Rate this news

Taking occasional heat is a standard part of the trade for any card counter or advantage player. Here are a few things you shouldn’t do when the heat comes on.

Each and every card counter has felt it at some point. While we train tirelessly to count discreetly, we can’t avoid it all the time. Casino staff members, especially pit bosses, aren’t dumb. What am I talking about? The heat, of course.

If you regularly use a card counting system, once in a while (hopefully less often than not) the pit boss will start getting into your business. This may mean giving you a hard stare, directing the dealer to reshuffle, or even asking you to flat bat.

While this situation is obviously not ideal, it isn’t fatal either. The most important thing is to keep a low profile and be careful not to provoke the boss into turning up the heat. Here’s what you shouldn’t do:

Act nervous

When the pit boss stares you down, his intention is to gauge your reaction. If you act like an ordinary basic blackjack strategy player you’ll act cool and innocent, because you’re cool and innocent.

If you act nervous, obviously unhappy about the pit boss providing the unwelcome attention, it’s a dead giveaway that you’re counting. Specific behaviors include avoiding eye contact with the boss, looking over your shoulder repeatedly and behaving in a distracted manner toward the dealer or other players.

If the boss comes over for a chat, engage him like any person would. Make a few comments about the casino, ask for a comp, in general behave like an ordinary casino patron. Remember, you aren’t counting, so there is no reason to act suspicious.

Refuse a VIP card

A VIP card allows the casino to record your personal details and track your betting behavior with the purpose of judging whether or not they should offer you comps. Most serious gamblers get one, specifically because they want to get comps.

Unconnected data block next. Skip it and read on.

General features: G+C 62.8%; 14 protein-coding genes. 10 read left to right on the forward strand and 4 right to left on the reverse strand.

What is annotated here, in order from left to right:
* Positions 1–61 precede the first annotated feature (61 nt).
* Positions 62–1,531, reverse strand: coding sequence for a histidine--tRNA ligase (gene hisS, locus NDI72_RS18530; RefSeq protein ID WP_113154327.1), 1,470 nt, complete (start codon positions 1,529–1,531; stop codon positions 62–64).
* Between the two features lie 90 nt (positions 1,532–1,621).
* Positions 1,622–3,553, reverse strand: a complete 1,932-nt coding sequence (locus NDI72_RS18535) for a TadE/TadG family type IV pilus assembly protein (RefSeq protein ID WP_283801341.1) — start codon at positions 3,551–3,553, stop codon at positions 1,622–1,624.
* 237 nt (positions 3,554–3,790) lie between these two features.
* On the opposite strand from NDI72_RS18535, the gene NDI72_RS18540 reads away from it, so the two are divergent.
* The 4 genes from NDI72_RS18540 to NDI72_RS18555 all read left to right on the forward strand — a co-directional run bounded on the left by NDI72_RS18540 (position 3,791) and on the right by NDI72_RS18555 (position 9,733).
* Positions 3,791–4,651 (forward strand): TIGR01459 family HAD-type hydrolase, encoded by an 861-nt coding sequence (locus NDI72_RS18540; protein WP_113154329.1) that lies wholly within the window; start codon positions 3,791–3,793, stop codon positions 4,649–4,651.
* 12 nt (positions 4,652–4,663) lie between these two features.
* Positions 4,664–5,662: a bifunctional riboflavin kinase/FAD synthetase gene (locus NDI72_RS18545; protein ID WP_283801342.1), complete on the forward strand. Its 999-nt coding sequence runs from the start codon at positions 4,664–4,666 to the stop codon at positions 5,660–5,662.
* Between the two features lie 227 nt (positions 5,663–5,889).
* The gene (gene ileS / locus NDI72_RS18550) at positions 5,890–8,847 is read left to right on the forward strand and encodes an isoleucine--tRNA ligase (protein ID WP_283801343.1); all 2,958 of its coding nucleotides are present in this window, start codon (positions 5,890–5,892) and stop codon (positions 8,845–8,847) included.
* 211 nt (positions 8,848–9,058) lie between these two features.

So if you are sitting at the blackjack table and betting pretty large amounts, its natural that a floor manager or pit boss will come over and ask if you want to sign up for a VIP card. In fact, its no indication that they suspect you of counting.

Some counters are wary of signing up for a card precisely because it allows the casino to record their details and monitor their betting behavior. The feeling goes, if you are a counter, such a card increases your chances of being found out. So some refuse.

Refusing a card is of course no crime. Maybe you’re just in town for the evening and don’t plan on returning to that specific casino. But if the boss already suspects you of counting, refusing a VIP card is likely to confirm his suspicions, or at least lead to increased scrutiny.

Camp at the same table

Getting up from the table immediately makes it pretty clear that you’re counting. But it also isn’t a good idea to play too long at one table. Remember, just because the boss gives you some heat doesn’t meet you are about to be given the back-off.

So what you need to do is strike a healthy balance. If you start to feel the heat, don’t panic. Play a few more hands, many even the remainder of the shoe. But if you stay too long using obvious blackjack tricks you are only giving the boss more time to scrutinize your behavior, making it painfully obvious you are counting.

So play out a few hands before taking a break or moving to another table. The boss probably doesn’t find you suspicious enough to follow you across the entire casino, so you can start counting anew somewhere. That is, until the heat starts coming on again…

Increase your betting spread once the heat is on

This is one of the stupidest things you can possibly do. The reason that the boss is watching you is precisely because you increased your bet significantly. This may or may not indicate that you are using a card counting strategy, so what matters is how you follow it up.

Many players bet progressively, meaning that they increase the amount bet after a string of winning hands. As the bankroll gets bigger, so do the bets. This won’t tip off a pit boss, unless the spread increases by a large amount.

So if you notice that the boss is watching you, you don’t necessarily have to resort to flat betting. But you at least need to use non-counting behavior. Even if you continue to count, don’t increase your bet significantly as the count rises. It’s a dead giveaway.

Follow this basic rule: the pit boss is on to you because your betting behavior doesn’t follow that of a basic strategy player. The best way to get him off your case is to start acting like a basic strategy player.